The following real court exchanges are from a recently published book, Disorder in the American Courts. Everything that is said in court is recorded by court reporters, who have compiled the following collection of hilarious conversations!
Q: Are you
always more ready to get a man into troubles than out of them
A lawyer with a
briefcase can steal more than a thousand men with guns
America is the
paradise of lawyers
Lawyers are men
whom we hire to protect us from lawyers
A Lawyer will do
anything to win a case, sometimes he will even tell the truth
The only way you
can beat the lawyers is to die with nothing
lawyer can delay a trial for months or years. A competent lawyer can delay
one even longer
individual whose principal role is to protect his clients from others of
Lawyers are the
only persons in whom ignorance of the law is not punished
A man without
money needs no more fear a crowd of lawyers than a crowd of pickpockets
never marry other lawyers. This is called "inbreeding," from which comes
idiot children and more lawyers
A lawyer is a
learned gentleman who rescues your estate from you enemies and keeps it to
A British man has been arrested and threatened with 14 years in jail for "harbouring" his Brazilian fiancee at his home in Kent. Dave Taylor, 48, spent 15 months on bail as he fought to clear his name. But hours before he was due in court, prosecutors dropped all charges -- leaving taxpayers with a bill of at least £50,000.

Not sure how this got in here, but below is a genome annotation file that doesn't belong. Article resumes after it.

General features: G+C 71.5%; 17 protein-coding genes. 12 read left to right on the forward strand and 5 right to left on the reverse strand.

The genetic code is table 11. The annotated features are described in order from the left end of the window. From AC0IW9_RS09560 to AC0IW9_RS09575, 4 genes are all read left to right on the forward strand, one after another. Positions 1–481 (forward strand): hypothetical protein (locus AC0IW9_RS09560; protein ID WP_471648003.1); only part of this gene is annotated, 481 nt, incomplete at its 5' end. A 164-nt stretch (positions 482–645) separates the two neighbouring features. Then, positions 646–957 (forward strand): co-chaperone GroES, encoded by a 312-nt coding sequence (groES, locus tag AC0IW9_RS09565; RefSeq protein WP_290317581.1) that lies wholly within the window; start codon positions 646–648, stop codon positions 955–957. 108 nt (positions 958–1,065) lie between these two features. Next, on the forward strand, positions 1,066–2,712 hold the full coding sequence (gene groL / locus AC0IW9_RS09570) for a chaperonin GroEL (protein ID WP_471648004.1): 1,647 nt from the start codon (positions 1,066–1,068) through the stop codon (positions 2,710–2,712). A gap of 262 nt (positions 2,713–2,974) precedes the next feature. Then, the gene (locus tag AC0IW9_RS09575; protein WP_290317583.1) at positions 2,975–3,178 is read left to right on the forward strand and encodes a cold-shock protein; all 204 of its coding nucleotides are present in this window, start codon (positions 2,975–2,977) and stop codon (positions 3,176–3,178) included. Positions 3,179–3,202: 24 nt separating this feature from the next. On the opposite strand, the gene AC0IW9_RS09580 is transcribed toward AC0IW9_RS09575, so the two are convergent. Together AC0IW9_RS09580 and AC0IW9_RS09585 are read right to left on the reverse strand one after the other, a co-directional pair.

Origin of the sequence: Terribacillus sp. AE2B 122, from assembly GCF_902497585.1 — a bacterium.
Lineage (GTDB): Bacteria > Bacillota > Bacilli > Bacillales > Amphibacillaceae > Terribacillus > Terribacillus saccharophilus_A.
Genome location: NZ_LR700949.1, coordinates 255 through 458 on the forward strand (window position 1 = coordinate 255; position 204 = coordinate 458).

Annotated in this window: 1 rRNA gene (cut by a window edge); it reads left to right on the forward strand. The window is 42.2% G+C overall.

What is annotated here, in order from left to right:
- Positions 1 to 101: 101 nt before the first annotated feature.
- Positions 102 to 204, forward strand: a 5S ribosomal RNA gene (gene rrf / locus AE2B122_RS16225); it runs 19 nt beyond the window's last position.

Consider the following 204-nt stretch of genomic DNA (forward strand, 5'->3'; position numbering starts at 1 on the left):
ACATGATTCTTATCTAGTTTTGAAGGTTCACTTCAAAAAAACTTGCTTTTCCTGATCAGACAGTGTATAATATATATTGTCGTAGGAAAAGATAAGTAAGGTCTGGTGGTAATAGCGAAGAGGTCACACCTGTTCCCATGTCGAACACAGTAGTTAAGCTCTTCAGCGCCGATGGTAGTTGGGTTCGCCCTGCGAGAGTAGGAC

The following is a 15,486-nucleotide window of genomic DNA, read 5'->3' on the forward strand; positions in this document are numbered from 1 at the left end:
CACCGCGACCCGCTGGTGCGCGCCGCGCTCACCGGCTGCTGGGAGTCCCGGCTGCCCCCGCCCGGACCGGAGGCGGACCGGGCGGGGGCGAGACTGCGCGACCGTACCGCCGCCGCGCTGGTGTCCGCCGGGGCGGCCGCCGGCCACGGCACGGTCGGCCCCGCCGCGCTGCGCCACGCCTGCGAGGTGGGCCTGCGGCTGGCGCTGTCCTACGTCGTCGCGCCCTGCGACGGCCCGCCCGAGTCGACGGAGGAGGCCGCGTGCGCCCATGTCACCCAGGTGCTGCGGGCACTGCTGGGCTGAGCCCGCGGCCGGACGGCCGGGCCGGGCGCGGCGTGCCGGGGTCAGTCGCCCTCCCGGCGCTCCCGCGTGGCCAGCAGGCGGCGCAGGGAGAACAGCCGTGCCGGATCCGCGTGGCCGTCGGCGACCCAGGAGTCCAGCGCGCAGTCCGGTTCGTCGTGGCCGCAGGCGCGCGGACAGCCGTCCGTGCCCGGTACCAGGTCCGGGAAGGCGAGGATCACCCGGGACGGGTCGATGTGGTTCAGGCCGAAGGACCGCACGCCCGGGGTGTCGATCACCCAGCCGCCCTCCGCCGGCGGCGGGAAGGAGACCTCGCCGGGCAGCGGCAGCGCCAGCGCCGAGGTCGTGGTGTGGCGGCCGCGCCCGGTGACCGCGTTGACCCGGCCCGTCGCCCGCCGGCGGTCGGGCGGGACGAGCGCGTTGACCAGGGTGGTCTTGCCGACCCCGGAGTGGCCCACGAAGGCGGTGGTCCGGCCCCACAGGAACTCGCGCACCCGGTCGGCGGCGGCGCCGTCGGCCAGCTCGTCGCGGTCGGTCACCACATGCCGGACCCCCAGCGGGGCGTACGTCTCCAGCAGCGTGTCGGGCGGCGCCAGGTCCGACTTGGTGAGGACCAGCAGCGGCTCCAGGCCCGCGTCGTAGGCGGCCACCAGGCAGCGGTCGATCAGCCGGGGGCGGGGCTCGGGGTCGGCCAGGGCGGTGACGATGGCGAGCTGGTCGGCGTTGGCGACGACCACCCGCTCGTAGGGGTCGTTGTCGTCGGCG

Today he spoke of his anger at the ordeal he had been put through. Legal experts and race relations chiefs questioned how the case had been allowed to carry on for so long. Critics claimed that the effort put into prosecuting Mr Taylor was disproportionate when the Government estimates there are 430,000 migrants living illegally in Britain.
Mr Taylor -- an entertainer, who uses the stage name Rockin’ Dave Taylor -- married Brazilian nurse, Rosyane Costa-Ferreira this summer. They had been living together in the UK for more than 6 years. He said he had been left thousand of pounds out of pocket, and had been put on medication for depression as a result of the wrangle. He said: "My professional and home life have been thoroughly disrupted. I have been under severe stress. I have waded through hundreds of pages of jargon presented by the prosecution and spent months going through documents in preparation for the trial. "If my experience reflects the standard of the British justice system, I think it leaves very much to be desired."
Immigration law expert Nicola Appleton of solicitors Lewis Silkin said: "I'm astonished that it got to this stage. It does seem an enormous waste of taxpayers' money."